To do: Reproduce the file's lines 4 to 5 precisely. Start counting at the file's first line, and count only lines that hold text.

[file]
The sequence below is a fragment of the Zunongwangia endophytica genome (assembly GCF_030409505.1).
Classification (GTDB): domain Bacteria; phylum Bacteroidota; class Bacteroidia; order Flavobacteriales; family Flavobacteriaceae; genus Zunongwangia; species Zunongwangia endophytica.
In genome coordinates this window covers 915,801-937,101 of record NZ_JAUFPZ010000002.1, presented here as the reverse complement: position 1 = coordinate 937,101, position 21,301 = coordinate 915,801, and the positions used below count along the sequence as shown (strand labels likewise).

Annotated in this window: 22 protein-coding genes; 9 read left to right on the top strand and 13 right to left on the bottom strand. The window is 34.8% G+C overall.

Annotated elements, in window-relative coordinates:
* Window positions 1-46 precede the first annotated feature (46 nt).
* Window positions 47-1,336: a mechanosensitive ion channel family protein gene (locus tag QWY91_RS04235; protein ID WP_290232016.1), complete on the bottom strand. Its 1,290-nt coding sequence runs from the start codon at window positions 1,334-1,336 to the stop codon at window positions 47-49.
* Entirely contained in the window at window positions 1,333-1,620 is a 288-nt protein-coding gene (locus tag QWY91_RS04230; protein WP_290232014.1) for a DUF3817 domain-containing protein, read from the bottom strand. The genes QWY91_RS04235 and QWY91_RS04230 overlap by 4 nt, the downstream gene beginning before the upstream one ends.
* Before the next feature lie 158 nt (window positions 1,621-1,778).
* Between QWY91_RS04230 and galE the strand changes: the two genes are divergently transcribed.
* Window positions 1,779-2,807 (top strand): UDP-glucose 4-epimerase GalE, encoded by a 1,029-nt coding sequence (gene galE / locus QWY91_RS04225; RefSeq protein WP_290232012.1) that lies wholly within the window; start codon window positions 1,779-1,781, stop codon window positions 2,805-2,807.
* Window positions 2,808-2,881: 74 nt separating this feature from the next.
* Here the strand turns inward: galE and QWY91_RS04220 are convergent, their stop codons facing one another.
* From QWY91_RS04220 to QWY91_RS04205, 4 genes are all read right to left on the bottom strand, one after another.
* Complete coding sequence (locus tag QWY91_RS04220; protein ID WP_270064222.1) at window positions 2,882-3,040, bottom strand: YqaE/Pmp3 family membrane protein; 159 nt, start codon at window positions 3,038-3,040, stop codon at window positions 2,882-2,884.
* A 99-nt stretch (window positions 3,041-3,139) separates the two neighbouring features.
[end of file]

Annotated in this window: 22 protein-coding genes; 9 read left to right on the top strand and 13 right to left on the bottom strand. The window is 34.8% G+C overall.

Annotated elements, in window-relative coordinates: